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These things came to our notice after the book went to press, and will be included in the revised edition of the book. Our thanks to Paul Dickfoss, Angela Burnley of Burnley and Trowbridge, and others for their kind assistance.

  If you have a question about something in the book, please let me know

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Pg. 3, paragraph 2 will now read:
Wool, linen, hemp, silk, and cotton are the fibers that were available in the 18th century. Reenactors often start out with cotton, but unless you have researched cotton and its applications, it is easy to make mistakes. There were many qualities and varieties of cotton available, but in some areas it was harder to come by than others. The finishes, dye processes and printing methods and country of origin dictated the cost to the consumer, unless it were home grown as it was in the south. Basic items like shifts and aprons that would be worn and washed often were most often made of linen. When making outer garments most available calico prints aren't right for 18th century clothing. If you do use cotton for petticoats, jackets or gowns it is best to concentrate on simple stripes and solids.

Pg. 4, paragraph 1 will now read:
Shopping for linen can be confusing if you don't know what weights to buy. There are reputable specialty merchants well versed in the nuances of weight, finish, pattern and use; the newcomer might do well to seek them out for their advice. Fabrics up to 4 oz. or so in weight will be appropriate for caps, handkerchiefs and shifts. Weights of about 6 oz .to 9 oz will work for petticoats, jackets, and gowns. Heavier weights of 10-12 oz. are considered more of a canvas weight. An appropriate for stays, work aprons and some lower class outer garments. Most fabric sellers will send swatches upon request, sometimes for a modest fee.

Pg. 4, the final sentences of paragraph 3 will now read:
Pure wool fabric can be hard to find these days, though it is available from specialty merchants within the hobby. A synthetic content of up to 15% usually looks enough like 100% wool to be acceptable and still fire resistant, but you should avoid wool-Lycra blends, as that gives the fabric a nonperiod look and stretchy feel.

Pg. 5, the paragraph that ends at the top of the page will read:
Choose simple checks or balanced stripes until you are more familiar with period textiles, as well as the context in which they were used. Stripes and checks were usually woven into the fabric, not printed, unless they were part of a more complex printed design. Cabbage roses, reproduction 19th c. calicoes, and paisley patterns should be avoided.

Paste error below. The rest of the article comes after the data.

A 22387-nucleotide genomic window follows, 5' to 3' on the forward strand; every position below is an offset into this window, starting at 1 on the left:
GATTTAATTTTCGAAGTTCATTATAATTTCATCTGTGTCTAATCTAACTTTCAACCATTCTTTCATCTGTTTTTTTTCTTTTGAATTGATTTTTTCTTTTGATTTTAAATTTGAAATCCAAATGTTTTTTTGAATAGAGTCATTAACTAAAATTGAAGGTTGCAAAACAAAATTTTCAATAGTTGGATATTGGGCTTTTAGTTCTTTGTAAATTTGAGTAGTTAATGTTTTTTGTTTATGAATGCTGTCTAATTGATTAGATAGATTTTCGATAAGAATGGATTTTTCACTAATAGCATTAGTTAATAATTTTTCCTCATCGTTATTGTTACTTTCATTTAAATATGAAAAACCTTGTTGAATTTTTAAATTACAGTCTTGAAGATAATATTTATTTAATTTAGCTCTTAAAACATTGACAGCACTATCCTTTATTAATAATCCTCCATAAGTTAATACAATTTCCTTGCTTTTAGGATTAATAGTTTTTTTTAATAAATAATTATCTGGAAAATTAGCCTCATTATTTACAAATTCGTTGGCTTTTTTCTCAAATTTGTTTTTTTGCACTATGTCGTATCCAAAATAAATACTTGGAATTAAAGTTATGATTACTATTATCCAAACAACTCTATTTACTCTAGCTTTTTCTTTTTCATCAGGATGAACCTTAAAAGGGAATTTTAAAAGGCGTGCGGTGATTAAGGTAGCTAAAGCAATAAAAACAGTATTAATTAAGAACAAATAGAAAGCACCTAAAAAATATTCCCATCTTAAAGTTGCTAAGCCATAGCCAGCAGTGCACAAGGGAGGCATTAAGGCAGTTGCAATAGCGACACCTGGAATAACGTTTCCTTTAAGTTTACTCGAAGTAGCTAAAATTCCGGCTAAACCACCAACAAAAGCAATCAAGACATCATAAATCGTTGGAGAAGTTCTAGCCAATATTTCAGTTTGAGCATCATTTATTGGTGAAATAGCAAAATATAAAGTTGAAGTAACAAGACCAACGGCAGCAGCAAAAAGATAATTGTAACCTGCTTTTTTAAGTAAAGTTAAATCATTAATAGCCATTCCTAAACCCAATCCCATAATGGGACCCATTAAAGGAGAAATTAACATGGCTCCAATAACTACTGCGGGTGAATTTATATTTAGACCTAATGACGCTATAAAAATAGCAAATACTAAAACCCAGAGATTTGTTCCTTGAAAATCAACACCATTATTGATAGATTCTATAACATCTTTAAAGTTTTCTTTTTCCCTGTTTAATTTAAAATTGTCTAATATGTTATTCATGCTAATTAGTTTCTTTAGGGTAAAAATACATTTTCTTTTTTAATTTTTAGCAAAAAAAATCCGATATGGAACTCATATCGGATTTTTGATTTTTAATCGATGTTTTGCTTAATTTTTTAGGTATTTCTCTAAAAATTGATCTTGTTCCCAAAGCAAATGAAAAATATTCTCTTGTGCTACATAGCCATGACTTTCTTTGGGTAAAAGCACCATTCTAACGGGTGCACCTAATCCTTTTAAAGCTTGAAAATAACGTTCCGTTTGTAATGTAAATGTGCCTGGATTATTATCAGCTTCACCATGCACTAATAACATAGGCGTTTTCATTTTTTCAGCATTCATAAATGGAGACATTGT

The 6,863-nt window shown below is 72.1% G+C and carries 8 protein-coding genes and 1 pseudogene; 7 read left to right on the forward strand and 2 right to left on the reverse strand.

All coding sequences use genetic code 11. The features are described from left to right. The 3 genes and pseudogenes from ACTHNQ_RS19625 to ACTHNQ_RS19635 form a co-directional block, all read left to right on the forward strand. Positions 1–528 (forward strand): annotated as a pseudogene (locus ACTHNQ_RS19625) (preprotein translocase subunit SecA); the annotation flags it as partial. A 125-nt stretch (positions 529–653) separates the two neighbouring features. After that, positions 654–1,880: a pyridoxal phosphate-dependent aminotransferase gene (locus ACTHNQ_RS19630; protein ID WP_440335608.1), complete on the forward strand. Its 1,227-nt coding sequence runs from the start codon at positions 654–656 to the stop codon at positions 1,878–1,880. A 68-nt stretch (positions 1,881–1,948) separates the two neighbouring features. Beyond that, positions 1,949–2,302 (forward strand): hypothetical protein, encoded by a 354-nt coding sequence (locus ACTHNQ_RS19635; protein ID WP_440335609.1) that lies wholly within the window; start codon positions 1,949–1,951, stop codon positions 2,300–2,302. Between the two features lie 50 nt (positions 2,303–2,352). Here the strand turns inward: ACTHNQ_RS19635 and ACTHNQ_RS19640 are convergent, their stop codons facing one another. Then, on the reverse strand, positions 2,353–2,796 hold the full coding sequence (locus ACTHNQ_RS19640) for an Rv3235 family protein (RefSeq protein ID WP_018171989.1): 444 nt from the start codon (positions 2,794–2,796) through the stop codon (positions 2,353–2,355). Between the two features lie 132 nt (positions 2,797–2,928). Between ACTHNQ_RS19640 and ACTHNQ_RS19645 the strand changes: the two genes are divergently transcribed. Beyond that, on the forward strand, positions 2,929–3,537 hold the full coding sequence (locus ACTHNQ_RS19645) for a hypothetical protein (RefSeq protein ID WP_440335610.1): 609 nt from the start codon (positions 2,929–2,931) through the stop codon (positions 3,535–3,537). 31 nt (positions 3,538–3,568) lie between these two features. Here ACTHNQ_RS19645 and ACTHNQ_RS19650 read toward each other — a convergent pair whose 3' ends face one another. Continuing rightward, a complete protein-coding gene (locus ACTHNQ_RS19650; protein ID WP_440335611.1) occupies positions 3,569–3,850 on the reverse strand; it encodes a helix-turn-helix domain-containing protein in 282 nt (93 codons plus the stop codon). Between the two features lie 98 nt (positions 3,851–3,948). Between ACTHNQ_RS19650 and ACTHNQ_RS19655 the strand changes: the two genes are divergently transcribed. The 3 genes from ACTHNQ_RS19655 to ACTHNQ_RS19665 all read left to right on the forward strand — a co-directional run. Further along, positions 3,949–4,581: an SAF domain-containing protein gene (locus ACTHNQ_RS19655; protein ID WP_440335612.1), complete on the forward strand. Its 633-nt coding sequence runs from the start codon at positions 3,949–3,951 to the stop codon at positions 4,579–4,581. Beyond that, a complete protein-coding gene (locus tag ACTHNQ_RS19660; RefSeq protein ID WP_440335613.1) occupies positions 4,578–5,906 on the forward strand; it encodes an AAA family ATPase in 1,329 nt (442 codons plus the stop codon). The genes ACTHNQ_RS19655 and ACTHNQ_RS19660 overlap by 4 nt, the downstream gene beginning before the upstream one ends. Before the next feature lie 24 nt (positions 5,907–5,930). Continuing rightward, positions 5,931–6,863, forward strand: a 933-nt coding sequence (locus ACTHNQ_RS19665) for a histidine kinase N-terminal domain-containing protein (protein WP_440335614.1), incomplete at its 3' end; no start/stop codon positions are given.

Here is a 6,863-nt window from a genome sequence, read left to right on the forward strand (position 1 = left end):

Pg. 8-9, shifts:
Researchers Paul Dickfoss and Kate Johnson, illustrator of this book, tell me that they have 4 or 5 citations between them for women's shifts being made of wool flannel, and are looking for more references. Dickfoss's are from a 1761 Dictionary of Trade and a runaway ad, Johnson's are from original inventories. Men's wool flannel shirts were not uncommon in New England runaway ads, and like shifts they were considered undergarments.

Pg. 10, petticoats:
If you do, in fact, make all your petticoats the same length, the one worn underneath will show under the uppermost petticoat.  This seems to be a reenactorism, since one doesn't see this in period art.  It might be best to have a shorter petticoat as the one most commonly worn underneath the outer one.

Pg. 15, 'corset blanc':
A friend who speaks more French than I do suggests that the 'blanc' in 'corset blanc' means 'empty', as in 'unboned', rather than referring to the color of the garment. The entire discussion is in the archives of the FandIWomen list on Yahoo.

Pg. 26, 'modesty piece':
On p. 230 of An Elegant Art: Fashion and Fantasy in the Eighteenth Century, the glossary lists the term 'modesty bit' as used in a 1731 article. Nevertheless, the most common term seems to have been 'handkerchief', even though it was worn around the neck. Many reenactors refer to it as a 'neckerchief', a lesser-used period term, because to our modern ears a handkerchief is something one carries in one's pockets.

Pg. 43, sutlers list:
We neglected to include James Townsend & Son, Inc., who carry a wide range of goods for reenactors and rendezvousers. That being said, we can't possibly include every 18th c. sutler in the book, due to space limitations. As noted, there is also an excellent list of 18th c. sutlers at www.liming.org/revlist/merchant.html.

Author bio, inside back cover, should read: "Mara Riley is a tailor and seamstress of 17th, 18th, and 19th century garments, including stays. She has a B.A. in History from Mary Washington College in Fredericksburg, VA."


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Copyright 2003, M. E. Riley